Will speaks out about the concept, in a similar vein to how most Americans would feel – remarking how backwards the idea of an arranged marriage is. The irony here of course is that in the original novel, the marriages are pretty much arranged for both Elizabeth and Jane. At least – their mother (in both Bride and Pride) is set on finding suitors for both girls, and each girl would only be allowed to get married with the permission of their father.The irony runs even deeper, when Lalita discovers that Will’s own mother is arranging him a marriage back in Los Angeles. Whilst Lalita accepts the differences and similarities within the two cultures, Will is unable to see past his ignorance and superiority to understand that the two of them are not so different or that the idea of an arrange marriage is backward.
Bride & Prejudice uses stylistic elements from both traditional Bollywood cinema with English dialogue and Western references as a metaphor for the interracial relationship between the two main characters. The visuals marry both types of cinema: we are treated to large scale dance numbers that are performed in English, or accompanied by a gospel choir on a beach in LA. If the technical elements of the individual national cinemas can come together, then so can Lalita and Will. The discourse within the film is almost postcolonial via the character of Lalita herself – she encompasses the traditional nationalism by performing traditional Bollywood choreographed sequences with her sisters and undergoing the conventional ‘love story’ narrative. Yet her views and opinions about the world she lives in are incredibly modern (particularly the song ‘No Life Without Wife’) which puts her at a unique crossroad.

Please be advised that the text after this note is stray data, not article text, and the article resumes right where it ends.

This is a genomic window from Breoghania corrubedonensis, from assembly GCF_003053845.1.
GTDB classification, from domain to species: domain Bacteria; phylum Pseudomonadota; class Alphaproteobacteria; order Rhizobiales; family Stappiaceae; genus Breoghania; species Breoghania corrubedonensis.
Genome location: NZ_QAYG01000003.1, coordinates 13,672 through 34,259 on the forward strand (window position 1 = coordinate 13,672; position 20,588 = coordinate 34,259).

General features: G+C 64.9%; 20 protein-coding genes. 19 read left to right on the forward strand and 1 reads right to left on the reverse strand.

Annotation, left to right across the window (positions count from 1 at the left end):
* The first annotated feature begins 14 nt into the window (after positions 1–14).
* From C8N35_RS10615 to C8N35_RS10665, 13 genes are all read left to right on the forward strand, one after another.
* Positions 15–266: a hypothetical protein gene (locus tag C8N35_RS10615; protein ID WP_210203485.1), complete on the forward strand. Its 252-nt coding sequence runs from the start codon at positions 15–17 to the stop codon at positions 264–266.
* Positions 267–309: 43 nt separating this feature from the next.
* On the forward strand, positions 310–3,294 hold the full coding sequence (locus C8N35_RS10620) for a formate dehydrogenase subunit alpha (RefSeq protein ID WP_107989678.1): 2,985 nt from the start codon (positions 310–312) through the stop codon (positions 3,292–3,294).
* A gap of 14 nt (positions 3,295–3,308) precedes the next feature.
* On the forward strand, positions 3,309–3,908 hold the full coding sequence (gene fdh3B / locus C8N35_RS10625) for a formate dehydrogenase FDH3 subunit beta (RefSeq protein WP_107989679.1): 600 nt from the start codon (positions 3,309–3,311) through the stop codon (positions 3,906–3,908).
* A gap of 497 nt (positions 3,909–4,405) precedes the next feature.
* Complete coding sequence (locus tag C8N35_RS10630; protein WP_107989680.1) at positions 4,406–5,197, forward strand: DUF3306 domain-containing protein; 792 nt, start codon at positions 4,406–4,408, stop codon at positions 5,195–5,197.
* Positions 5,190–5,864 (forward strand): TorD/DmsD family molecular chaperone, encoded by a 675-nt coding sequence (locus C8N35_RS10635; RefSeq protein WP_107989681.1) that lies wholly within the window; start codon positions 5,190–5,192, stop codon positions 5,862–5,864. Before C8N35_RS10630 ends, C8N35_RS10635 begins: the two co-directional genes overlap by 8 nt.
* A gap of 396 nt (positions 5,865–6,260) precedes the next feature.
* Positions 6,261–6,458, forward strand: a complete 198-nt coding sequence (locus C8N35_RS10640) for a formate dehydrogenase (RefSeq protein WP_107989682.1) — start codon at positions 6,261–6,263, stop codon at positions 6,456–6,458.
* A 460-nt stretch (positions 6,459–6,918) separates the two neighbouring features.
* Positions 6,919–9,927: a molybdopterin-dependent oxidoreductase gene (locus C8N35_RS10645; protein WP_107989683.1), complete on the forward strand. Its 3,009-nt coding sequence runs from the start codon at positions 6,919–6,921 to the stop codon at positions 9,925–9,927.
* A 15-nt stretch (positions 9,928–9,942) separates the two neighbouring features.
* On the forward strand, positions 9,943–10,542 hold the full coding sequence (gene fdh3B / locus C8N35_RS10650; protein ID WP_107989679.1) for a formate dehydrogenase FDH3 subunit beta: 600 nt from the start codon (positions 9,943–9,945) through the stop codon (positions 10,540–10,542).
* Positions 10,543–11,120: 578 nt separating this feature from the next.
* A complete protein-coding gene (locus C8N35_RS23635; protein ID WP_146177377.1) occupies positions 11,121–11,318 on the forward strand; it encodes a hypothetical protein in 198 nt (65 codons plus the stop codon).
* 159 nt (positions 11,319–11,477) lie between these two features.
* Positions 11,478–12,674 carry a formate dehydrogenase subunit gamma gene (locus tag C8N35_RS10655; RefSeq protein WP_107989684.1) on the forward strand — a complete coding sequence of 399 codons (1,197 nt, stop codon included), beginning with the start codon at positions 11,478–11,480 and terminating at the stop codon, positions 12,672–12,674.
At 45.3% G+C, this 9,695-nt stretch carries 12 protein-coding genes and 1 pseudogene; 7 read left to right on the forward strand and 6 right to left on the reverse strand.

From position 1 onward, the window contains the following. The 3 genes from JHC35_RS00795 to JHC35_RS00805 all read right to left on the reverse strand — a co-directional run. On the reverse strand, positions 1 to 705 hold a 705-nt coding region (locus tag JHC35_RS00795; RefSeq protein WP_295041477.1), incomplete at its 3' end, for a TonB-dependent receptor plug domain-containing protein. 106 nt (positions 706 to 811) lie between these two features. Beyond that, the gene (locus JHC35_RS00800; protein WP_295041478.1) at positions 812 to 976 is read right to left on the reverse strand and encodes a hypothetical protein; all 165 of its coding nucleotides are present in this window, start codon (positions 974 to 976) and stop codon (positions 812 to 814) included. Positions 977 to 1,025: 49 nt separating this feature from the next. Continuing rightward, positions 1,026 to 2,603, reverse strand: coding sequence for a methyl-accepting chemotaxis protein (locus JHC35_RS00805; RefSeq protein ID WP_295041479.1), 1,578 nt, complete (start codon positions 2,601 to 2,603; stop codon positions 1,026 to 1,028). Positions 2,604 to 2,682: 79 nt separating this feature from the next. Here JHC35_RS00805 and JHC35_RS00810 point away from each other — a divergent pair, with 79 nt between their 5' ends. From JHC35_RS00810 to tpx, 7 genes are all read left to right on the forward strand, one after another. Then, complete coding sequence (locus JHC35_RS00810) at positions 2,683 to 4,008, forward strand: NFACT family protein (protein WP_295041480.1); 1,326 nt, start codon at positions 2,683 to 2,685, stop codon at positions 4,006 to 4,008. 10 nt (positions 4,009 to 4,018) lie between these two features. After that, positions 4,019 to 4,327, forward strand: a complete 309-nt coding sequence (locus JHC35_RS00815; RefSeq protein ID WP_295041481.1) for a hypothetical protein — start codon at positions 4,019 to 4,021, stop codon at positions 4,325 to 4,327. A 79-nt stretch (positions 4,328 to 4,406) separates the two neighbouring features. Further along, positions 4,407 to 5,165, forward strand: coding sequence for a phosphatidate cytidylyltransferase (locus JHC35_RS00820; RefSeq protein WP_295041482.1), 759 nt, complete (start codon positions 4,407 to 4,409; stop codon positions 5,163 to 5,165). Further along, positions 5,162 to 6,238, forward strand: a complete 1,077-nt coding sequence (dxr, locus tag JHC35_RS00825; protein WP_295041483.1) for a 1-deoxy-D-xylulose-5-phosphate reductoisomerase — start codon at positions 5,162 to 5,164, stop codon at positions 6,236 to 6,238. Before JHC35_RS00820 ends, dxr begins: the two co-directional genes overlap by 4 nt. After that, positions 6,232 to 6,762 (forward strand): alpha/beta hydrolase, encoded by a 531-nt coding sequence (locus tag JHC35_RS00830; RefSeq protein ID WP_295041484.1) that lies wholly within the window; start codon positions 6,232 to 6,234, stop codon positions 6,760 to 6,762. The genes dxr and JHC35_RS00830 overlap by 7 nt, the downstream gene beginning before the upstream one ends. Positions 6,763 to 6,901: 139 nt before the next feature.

Of course, these themes are surrounded by extravagant dance numbers, catchy songs and comedic dialogue. Despite it’s family friendly, light hearted approach – Chadha doesn’t hide the ideas about cultural imperialism. Bride & Prejudice is proof that a film can be playful and funny but also make serious comments on race, tradition and culture. It’s message is slightly diminished by the reconciliation of Lalita and Will at the end of the film – mostly because it takes very little time for Lalita to suddenly decide that Will is actually a nice guy. Most of Will’s niceness stems from the fact that the character of Johnny Wickham is worse than Will – putting him into a much better light in the Bakshi’s eyes. He does redeem himself and one of Bride’s accomplishments is that Lalita does not have to compromise her views and meet him halfway, like so many other flawed couples have to. It is Will who changes his opinions completely and refuses to allow his family to build a hotel – much to Lalita’s happiness. It is coy, and the film ends with the double wedding of the two eldest sisters (as in the novel) but coyness doesn’t mean that it doesn’t speak volumes about the cross-cultural barrier that Lalita and (mostly) Will had to navigate around.